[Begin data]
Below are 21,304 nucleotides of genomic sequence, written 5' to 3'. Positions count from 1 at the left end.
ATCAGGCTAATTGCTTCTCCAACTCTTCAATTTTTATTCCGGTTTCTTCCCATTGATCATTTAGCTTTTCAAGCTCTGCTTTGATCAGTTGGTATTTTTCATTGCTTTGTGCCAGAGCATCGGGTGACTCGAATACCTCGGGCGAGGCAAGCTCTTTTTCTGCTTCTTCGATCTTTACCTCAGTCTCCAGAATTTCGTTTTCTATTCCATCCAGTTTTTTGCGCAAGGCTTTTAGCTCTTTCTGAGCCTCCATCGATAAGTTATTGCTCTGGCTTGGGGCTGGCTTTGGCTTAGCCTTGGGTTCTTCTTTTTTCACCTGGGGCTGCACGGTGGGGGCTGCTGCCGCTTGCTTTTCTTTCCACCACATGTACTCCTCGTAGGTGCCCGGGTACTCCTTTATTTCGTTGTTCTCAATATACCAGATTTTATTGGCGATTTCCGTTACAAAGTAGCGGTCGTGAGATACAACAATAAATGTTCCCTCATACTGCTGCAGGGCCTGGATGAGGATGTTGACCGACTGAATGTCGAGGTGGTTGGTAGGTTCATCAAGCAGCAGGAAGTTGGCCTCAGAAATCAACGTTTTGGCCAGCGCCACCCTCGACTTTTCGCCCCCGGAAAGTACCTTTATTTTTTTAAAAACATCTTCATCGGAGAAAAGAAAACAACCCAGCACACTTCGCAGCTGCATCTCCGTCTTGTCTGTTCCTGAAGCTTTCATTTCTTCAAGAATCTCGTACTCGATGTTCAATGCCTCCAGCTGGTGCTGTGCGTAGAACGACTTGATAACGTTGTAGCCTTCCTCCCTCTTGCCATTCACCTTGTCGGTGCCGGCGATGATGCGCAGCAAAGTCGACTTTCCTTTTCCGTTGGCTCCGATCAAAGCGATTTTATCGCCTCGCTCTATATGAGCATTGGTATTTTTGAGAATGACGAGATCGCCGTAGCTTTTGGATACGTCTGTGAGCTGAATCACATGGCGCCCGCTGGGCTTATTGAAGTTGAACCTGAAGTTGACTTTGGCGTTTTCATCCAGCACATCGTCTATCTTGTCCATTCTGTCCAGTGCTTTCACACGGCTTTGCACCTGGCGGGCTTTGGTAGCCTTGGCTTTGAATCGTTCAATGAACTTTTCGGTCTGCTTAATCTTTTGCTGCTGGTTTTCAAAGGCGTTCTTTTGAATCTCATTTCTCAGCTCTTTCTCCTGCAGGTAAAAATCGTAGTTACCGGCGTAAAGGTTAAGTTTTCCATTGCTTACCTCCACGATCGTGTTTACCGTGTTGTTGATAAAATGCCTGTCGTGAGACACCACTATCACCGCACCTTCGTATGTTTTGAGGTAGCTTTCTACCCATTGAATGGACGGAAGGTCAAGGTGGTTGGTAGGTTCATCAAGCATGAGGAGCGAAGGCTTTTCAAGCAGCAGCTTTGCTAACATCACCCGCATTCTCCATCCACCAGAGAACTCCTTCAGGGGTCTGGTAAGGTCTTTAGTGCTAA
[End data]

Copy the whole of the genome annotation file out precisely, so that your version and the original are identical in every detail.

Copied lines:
Below are 21,304 nucleotides of genomic sequence, written 5' to 3'. Positions count from 1 at the left end.
ATCAGGCTAATTGCTTCTCCAACTCTTCAATTTTTATTCCGGTTTCTTCCCATTGATCATTTAGCTTTTCAAGCTCTGCTTTGATCAGTTGGTATTTTTCATTGCTTTGTGCCAGAGCATCGGGTGACTCGAATACCTCGGGCGAGGCAAGCTCTTTTTCTGCTTCTTCGATCTTTACCTCAGTCTCCAGAATTTCGTTTTCTATTCCATCCAGTTTTTTGCGCAAGGCTTTTAGCTCTTTCTGAGCCTCCATCGATAAGTTATTGCTCTGGCTTGGGGCTGGCTTTGGCTTAGCCTTGGGTTCTTCTTTTTTCACCTGGGGCTGCACGGTGGGGGCTGCTGCCGCTTGCTTTTCTTTCCACCACATGTACTCCTCGTAGGTGCCCGGGTACTCCTTTATTTCGTTGTTCTCAATATACCAGATTTTATTGGCGATTTCCGTTACAAAGTAGCGGTCGTGAGATACAACAATAAATGTTCCCTCATACTGCTGCAGGGCCTGGATGAGGATGTTGACCGACTGAATGTCGAGGTGGTTGGTAGGTTCATCAAGCAGCAGGAAGTTGGCCTCAGAAATCAACGTTTTGGCCAGCGCCACCCTCGACTTTTCGCCCCCGGAAAGTACCTTTATTTTTTTAAAAACATCTTCATCGGAGAAAAGAAAACAACCCAGCACACTTCGCAGCTGCATCTCCGTCTTGTCTGTTCCTGAAGCTTTCATTTCTTCAAGAATCTCGTACTCGATGTTCAATGCCTCCAGCTGGTGCTGTGCGTAGAACGACTTGATAACGTTGTAGCCTTCCTCCCTCTTGCCATTCACCTTGTCGGTGCCGGCGATGATGCGCAGCAAAGTCGACTTTCCTTTTCCGTTGGCTCCGATCAAAGCGATTTTATCGCCTCGCTCTATATGAGCATTGGTATTTTTGAGAATGACGAGATCGCCGTAGCTTTTGGATACGTCTGTGAGCTGAATCACATGGCGCCCGCTGGGCTTATTGAAGTTGAACCTGAAGTTGACTTTGGCGTTTTCATCCAGCACATCGTCTATCTTGTCCATTCTGTCCAGTGCTTTCACACGGCTTTGCACCTGGCGGGCTTTGGTAGCCTTGGCTTTGAATCGTTCAATGAACTTTTCGGTCTGCTTAATCTTTTGCTGCTGGTTTTCAAAGGCGTTCTTTTGAATCTCATTTCTCAGCTCTTTCTCCTGCAGGTAAAAATCGTAGTTACCGGCGTAAAGGTTAAGTTTTCCATTGCTTACCTCCACGATCGTGTTTACCGTGTTGTTGATAAAATGCCTGTCGTGAGACACCACTATCACCGCACCTTCGTATGTTTTGAGGTAGCTTTCTACCCATTGAATGGACGGAAGGTCAAGGTGGTTGGTAGGTTCATCAAGCATGAGGAGCGAAGGCTTTTCAAGCAGCAGCTTTGCTAACATCACCCGCATTCTCCATCCACCAGAGAACTCCTTCAGGGGTCTGGTAAGGTCTTTAGTGCTAA